A fly-over of the Bladen Nature Reserve, bordering with Guatemala, provides a bird’s eye view of the rich vegetation of our tropical forests. The protected area, however, is being systematically plundered by those engaged in export of the lucrative xate and by poachers looking for exotic wildlife. But it’s not limited to those two threats; there is another even more serious risk looming from the proposed construction of a hydroelectric plant. News Five’s Isani Cayetano teamed up with Ya’axche Conservation for a reconnaissance flight and has this report.
Isani Cayetano, Reporting
The stretch of land in the northwest corner of the Toledo District, a hundred thousand acres comprising the Bladen Nature Reserve, is lush tropical woodland teeming with exotic wildlife and botany. The expansive acreage which sits on the edge of the Belize/Guatemala border is the most protected area in the country yet it remains under constant threat from poachers and developers both in and outside of its confines. For years this territory has been used for illegal hunting and harvesting. Despite joint efforts by conservationists and various government agencies incursion by xateros is unavoidable.
Today the Ya’axche Conservation Trust is flying over the area to determine the extent to which deforestation is taking place. The organization has teamed up with Light Hawk, an elite corps of pilots and environmentalists operating within Mesoamerica, to gather information from above.
Leading the mission is retired airline pilot David Cole.
David Cole, Pilot, Light Hawk
“The work we do is to help provide an aerial platform so that people on both sides of issues can see what that issue is from the aerial perspective and that will perhaps provide a tipping point. But as you know you can’t hide from the air what you can hide on the ground by putting a false front on something.”
Although an above ground look proves the extent to which trees are being cleared trekking this vast spread also provides solid evidence that the Bladen Nature Reserve is under attack. On the forest floor lies the carcass of a curassow; hunted and killed for its colorful plumes.
Lee McLoughlin, Protected Areas Manager, Ya’axche
“Last week we went on an expedition where the mission was to determine how much xateros, these illegal collectors of the xate palm, predominantly from Guatemala but some from Belize as well, the extent to which they’ve moved across Bladen Nature Reserve.”
Along with a group of BDF soldiers they ventured into the wild and came across a cave which is part of a widespread system created by xateros to access the area.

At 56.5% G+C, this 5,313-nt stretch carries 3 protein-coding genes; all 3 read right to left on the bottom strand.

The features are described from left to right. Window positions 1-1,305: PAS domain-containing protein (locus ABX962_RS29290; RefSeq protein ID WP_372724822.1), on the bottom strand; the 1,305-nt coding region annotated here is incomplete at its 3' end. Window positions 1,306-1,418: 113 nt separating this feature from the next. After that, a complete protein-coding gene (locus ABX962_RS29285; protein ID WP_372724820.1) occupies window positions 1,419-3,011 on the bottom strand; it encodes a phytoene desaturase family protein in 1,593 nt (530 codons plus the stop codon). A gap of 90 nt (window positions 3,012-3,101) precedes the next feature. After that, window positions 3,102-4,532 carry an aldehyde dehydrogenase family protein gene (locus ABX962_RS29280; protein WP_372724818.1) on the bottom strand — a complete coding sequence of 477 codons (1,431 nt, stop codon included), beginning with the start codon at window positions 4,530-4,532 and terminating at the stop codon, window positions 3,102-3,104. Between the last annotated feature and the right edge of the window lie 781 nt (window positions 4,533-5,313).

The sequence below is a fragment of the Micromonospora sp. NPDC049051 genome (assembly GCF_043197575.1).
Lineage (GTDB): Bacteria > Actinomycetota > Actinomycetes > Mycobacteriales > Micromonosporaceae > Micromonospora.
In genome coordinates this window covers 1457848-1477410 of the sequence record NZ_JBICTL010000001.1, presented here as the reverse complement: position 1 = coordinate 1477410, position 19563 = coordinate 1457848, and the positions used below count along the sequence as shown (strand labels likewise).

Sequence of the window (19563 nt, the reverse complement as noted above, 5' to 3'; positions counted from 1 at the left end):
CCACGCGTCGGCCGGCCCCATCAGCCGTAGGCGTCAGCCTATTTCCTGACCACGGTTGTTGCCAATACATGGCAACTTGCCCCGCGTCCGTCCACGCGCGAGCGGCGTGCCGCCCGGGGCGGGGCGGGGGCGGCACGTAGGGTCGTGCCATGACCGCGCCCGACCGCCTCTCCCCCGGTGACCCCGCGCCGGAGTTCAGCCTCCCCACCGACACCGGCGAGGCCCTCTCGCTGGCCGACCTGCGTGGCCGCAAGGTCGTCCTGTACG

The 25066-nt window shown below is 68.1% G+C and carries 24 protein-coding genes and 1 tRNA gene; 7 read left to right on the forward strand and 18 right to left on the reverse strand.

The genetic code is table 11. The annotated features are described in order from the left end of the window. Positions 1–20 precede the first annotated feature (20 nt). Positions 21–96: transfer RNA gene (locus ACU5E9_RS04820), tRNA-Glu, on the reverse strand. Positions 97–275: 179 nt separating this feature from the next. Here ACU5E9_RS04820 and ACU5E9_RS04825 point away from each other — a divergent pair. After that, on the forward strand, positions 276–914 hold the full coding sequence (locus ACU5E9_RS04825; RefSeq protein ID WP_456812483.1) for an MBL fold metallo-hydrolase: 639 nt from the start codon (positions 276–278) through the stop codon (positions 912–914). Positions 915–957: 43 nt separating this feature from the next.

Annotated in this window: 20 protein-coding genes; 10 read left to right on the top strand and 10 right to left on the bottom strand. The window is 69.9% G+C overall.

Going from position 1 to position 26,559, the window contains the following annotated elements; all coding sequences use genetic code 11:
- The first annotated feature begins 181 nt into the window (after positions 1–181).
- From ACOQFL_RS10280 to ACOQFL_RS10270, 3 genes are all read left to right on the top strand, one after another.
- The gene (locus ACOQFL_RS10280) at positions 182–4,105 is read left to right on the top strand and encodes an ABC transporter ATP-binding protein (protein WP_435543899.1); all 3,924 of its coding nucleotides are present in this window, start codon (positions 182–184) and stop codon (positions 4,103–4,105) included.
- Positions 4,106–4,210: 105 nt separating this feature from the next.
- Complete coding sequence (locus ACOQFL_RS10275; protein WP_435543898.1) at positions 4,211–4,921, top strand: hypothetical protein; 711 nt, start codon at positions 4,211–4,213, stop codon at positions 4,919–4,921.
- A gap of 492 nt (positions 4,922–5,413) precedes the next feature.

“What we found was extensive incursions, [an] extensive trail of network, network of trails of the xateros through particularly Columbia River Forest Reserve and also now Bladen Nature Reserve moving across [and] up the Maya Divide, across the mountains and well into Bladen Nature Reserve. We need to; we need an extended patrol time, probably about two-week patrols to see just how far they got in.”
While additional patrol time can aid in data collection or provide an opportunity to confront xateros they are working with limited resources. For that reason today’s flyover is crucial.
Along with wildlife conservationist Bartolo Teul the pilot charts the coordinates of key areas on a global positioning system. The single engine aircraft is then thoroughly checked before taking off in flight.
From the air it is apparent that below the mountains and valleys are illegal activities taking place within the park.
Bartolo Teul, Wildlife Conservationist, Ya’axche
“In the Bladen Nature Reserve for us that is the highest category of protected area in this country and we see it as a genetic stock for not only plants but for wildlife. That if we have any area [where] plants and animals could regenerate, could replenish then the communities that live in this buffer would be able to enjoy these natural resources.”
Among those many natural resources is the xate plant, long coveted by illegal harvesters for export to the foreign market. To reap its palm xateros setup makeshift camps, as seen here, where leaves are gathered, stripped and bagged. Elsewhere soil erosion is destroying much of the pristine forest.
“Along the river bottoms because of the deforestation and the runoff from the heavy rains the rivers are silting up and it’s especially visible at the Monkey River settlement with the sandbars as they came out of the ocean. And eventually those things will dry up carry less water and provide less sustenance for the communities along the river.”
Similarly risky is the proposed construction of a hydroelectric plant along the Central River in the heart of Bladen. Permission had been granted to HydroMaya to conduct research and despite an injunction filed against such activity the Supreme Court ruled in favor of the company.
Lisel Alamilla, Executive Director, Ya’axche
“Why are we granting someone a permit to study it for commercial interest when you’re saying that these commercial activities can, in fact, not be allowed in these areas? So what is the long term intent? Is it to then de-reserve these areas and allow these commercial developments to happen?”
They are burning questions that the Ministry of Natural Resources will, at some point, need to address. Until then enough data is being gathered to show that our neighbors west of the border are plundering Belize’s wealth with no regard for its territorial sovereignty. Reporting for News Five, I am Isani Cayetano.